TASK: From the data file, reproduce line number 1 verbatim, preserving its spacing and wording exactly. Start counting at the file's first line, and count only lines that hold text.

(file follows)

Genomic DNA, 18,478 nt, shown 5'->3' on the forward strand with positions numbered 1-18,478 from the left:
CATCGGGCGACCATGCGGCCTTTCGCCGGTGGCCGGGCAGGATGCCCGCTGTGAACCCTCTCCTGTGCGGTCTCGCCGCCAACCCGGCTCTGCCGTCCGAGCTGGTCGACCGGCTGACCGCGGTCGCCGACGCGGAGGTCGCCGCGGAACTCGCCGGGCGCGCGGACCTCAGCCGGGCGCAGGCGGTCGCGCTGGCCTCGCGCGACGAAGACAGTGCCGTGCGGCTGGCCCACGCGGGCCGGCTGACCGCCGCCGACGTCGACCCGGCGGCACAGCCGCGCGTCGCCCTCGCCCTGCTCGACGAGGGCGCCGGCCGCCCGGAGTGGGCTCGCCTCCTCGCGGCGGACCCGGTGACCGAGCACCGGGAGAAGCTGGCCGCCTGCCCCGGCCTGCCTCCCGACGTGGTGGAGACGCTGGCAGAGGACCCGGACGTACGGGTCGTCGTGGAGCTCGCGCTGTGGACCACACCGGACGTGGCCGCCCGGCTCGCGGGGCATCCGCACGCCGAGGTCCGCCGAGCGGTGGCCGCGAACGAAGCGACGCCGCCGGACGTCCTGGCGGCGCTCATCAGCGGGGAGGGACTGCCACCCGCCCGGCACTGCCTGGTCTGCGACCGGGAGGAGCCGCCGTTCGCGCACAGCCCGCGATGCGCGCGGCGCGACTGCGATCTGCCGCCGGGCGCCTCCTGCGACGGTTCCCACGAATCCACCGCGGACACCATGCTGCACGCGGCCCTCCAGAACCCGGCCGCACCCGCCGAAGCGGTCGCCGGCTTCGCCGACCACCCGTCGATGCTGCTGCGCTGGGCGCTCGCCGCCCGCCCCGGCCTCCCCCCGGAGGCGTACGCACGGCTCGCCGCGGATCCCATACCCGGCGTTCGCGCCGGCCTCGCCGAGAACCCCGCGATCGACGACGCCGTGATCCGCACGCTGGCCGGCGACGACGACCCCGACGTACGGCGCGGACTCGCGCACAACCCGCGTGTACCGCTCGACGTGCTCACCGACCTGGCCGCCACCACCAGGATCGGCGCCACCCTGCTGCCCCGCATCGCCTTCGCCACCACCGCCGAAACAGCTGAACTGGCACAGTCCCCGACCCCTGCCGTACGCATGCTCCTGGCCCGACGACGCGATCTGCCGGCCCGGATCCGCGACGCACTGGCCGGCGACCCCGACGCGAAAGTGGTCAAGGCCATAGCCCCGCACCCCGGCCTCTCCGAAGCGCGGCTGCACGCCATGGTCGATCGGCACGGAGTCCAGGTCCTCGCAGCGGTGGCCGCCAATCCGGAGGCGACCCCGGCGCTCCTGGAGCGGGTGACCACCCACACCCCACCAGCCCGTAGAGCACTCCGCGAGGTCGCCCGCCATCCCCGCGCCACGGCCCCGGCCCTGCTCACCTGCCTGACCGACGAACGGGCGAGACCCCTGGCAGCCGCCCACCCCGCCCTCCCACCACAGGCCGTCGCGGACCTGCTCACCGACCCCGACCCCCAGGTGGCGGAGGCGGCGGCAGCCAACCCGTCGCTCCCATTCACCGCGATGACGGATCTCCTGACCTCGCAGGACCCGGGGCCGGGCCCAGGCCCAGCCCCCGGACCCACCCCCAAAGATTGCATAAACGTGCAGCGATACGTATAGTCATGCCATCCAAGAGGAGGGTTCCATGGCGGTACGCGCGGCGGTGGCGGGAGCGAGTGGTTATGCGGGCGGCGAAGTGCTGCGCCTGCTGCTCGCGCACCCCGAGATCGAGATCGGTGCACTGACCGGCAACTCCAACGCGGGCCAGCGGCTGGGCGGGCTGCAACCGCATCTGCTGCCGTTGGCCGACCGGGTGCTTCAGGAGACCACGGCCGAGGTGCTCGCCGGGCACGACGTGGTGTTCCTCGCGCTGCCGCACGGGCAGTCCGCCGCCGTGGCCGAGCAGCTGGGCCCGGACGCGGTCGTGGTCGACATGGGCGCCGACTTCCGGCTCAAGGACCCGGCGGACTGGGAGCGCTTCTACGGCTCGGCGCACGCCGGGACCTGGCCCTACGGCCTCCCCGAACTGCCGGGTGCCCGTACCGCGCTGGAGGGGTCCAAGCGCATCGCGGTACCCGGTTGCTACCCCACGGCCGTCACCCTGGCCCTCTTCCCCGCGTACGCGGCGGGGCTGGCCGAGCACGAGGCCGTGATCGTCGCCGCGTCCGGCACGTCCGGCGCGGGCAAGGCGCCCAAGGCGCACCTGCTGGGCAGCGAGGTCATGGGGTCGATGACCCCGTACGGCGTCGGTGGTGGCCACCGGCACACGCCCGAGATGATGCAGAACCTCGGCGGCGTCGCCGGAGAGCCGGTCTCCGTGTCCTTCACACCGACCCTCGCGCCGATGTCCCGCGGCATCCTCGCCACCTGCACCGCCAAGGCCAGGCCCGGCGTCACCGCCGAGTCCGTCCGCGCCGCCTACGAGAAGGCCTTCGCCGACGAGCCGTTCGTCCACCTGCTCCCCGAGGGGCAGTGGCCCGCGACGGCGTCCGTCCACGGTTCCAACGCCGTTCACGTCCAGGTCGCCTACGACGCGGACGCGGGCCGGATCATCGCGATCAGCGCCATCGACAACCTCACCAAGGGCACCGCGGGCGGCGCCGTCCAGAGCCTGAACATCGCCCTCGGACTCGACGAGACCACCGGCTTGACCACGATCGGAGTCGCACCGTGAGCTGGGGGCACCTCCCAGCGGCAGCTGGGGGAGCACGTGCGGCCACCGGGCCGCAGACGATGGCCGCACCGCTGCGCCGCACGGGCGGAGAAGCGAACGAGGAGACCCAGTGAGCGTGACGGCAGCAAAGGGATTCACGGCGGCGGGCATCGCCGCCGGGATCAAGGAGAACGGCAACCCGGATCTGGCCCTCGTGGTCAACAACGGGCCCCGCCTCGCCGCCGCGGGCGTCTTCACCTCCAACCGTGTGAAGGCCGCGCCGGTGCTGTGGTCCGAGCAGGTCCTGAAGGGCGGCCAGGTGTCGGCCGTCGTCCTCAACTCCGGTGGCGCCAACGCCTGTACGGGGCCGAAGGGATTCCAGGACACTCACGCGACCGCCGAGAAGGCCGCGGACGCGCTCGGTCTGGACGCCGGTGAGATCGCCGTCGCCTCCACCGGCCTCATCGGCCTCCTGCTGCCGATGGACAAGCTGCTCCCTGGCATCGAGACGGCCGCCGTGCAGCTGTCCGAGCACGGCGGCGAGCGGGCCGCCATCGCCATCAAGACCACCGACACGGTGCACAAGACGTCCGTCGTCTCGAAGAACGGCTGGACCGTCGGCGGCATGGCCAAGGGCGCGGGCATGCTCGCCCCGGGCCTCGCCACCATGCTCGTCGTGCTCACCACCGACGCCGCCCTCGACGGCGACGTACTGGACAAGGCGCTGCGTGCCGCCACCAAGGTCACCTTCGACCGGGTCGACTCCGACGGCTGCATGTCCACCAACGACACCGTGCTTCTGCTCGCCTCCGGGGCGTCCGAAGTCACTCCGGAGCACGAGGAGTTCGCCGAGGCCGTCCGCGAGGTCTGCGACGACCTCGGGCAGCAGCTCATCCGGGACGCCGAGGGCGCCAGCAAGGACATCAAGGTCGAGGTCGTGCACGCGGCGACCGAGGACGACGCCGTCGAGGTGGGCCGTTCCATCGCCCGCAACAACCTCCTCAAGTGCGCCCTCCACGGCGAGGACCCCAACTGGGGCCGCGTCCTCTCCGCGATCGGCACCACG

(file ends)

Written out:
Genomic DNA, 18,478 nt, shown 5'->3' on the forward strand with positions numbered 1-18,478 from the left: